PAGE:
Minotauromachy (1935), Dalí’s Soft Construction with Boiled Beans (Premonition of a Civil War) (1936), Ernst’s Europe After the Rain II (1940–42), and Masson’s There Is No Finished World (1942). Among the works by American artists responding to the war are Rothko’s The Syrian Bull (1943) and Tanning’s The Temptation of Saint Anthony (1945/46). The exhibition concludes with two films: Un Chien Andalou (1929) by Luis Buñuel and Dalí and Meshes of the Afternoon (1943) by Maya Deren.

“This exhibition features art created in dark and truly horrifying times,” said BMA Associate Curator of European Painting and Sculpture Oliver Shell. “What is remarkable is the vulnerability and resilience of these artists both in their personal lives and in their efforts to investigate, at times through myths, those areas of the mind where the propensity for violence lies.”

The Surrealist artists first came together in 1924 in response to the carnage of World War I. Many of the artists had served in that conflict and became extremely anti-nationalistic and antimilitary. They were interested in the new field of psychology and drew inspiration from Sigmund Freud’s theories of the unconscious, dream analysis, and free association. Images from mythology with demons and other menacing creatures were often employed as metaphors for the threat of violence and the experience of war. Many European Surrealist artists sought refuge in the United States. Artists like Masson and Ernst traveled around the country and began combining mythological figures with images of the animal and plant life they encountered. The work of the exiled Europeans influenced young American artists such as Jackson Pollock, Rothko, and Tanning, who began experimenting with some of the same subjects and artistic techniques. Many artists contributed to VVV, a magazine devoted to Surrealism that was produced in New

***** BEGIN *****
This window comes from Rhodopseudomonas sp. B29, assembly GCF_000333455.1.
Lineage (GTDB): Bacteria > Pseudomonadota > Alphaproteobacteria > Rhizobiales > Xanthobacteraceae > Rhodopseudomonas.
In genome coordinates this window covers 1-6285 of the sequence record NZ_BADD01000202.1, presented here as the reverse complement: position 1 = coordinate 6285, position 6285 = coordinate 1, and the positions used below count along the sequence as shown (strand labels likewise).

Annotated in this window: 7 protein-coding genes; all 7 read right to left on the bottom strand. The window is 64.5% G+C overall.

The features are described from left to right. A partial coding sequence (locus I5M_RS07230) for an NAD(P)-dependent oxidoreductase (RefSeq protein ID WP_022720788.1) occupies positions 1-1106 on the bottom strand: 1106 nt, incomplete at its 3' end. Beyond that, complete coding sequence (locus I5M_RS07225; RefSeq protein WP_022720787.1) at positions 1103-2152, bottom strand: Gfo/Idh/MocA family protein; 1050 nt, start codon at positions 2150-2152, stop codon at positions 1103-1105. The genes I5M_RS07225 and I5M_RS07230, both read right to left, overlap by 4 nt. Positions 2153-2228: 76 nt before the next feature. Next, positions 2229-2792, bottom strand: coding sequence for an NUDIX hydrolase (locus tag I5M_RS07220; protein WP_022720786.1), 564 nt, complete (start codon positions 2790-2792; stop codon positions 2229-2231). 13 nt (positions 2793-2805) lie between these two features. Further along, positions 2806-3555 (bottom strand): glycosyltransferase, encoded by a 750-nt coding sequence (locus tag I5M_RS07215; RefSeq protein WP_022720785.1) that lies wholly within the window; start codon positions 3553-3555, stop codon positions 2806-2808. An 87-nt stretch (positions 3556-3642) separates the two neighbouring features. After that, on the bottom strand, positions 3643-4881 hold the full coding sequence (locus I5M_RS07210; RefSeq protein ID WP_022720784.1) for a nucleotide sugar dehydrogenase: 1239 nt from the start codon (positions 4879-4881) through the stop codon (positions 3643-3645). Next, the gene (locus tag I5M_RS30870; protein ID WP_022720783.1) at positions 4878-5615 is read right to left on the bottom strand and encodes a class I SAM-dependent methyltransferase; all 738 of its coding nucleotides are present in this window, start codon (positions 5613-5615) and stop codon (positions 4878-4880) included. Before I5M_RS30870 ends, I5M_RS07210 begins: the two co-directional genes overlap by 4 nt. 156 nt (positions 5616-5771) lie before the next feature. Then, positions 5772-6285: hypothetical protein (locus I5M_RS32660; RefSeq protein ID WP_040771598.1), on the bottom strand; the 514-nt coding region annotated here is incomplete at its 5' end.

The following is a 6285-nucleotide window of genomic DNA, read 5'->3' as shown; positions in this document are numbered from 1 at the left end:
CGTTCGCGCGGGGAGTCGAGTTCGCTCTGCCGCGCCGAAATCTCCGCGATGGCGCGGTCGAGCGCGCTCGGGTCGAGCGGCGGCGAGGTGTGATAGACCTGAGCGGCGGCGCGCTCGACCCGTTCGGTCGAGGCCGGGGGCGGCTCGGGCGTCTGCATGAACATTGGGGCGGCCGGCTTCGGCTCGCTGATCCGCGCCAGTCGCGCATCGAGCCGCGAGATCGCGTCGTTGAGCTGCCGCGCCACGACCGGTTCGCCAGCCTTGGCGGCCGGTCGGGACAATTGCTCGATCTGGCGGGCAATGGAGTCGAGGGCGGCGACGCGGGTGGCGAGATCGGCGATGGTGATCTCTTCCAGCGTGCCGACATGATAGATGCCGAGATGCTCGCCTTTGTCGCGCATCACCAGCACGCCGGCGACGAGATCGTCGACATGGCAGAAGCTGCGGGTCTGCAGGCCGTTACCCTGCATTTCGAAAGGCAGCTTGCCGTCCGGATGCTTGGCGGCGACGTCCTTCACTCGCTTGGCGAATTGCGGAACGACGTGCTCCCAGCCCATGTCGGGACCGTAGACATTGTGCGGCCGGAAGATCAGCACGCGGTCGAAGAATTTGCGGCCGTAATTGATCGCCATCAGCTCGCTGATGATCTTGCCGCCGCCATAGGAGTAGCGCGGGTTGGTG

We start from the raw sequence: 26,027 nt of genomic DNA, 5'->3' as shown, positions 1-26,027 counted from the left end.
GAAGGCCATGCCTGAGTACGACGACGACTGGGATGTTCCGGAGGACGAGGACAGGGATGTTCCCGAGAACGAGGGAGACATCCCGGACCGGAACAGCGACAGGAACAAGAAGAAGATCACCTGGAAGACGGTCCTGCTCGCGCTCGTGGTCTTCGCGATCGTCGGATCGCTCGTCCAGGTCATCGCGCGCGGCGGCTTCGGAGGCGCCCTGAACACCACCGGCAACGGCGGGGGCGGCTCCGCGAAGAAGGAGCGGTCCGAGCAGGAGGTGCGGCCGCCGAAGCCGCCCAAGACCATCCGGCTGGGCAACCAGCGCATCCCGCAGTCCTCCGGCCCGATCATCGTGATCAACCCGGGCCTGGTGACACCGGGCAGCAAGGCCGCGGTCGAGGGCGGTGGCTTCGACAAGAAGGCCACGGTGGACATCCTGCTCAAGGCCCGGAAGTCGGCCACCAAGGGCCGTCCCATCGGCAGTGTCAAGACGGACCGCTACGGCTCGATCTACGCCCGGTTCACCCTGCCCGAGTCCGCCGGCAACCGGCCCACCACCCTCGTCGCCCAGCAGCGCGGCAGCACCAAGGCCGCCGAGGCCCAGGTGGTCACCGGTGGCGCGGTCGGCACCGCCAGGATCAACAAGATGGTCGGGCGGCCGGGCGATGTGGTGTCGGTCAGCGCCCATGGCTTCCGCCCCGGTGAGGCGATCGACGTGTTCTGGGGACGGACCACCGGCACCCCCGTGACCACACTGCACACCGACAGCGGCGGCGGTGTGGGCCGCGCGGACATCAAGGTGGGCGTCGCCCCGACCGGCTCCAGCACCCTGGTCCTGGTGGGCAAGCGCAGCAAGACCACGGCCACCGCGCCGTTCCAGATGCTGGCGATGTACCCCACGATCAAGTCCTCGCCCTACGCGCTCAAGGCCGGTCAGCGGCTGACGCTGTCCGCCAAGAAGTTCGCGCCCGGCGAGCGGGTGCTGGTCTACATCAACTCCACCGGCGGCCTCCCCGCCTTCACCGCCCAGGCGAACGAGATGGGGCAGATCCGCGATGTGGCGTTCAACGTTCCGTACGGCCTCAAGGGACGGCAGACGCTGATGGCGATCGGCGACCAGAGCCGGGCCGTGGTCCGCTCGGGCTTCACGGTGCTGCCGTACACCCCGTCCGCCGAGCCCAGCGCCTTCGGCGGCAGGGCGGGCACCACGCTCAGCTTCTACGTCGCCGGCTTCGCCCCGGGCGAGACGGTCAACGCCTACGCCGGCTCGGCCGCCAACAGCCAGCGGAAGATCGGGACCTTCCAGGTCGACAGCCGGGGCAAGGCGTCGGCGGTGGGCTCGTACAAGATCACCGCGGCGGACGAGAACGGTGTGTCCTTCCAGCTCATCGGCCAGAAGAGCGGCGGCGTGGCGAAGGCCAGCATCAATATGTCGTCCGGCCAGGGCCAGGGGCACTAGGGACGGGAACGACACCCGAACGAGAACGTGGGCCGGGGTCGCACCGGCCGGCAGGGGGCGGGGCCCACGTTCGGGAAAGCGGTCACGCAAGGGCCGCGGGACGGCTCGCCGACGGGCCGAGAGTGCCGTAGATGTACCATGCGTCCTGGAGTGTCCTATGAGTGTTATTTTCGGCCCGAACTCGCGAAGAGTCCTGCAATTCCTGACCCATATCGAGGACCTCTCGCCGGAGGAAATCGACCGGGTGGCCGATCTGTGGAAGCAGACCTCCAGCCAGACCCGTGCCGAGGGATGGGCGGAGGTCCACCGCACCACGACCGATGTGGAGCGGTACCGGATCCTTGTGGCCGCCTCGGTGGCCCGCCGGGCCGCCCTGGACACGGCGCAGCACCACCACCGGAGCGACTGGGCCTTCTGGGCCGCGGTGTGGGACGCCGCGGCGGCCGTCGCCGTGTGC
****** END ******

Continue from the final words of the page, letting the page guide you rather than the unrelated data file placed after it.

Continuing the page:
York from 1942 to 1944. The magazine was published and edited by David Hare in collaboration with André Breton, Marcel Duchamp, and Ernst. Each edition was lavishly illustrated by Surrealist artists, including Giorgio de Chirico, Roberto Matta, and Yves Tanguy.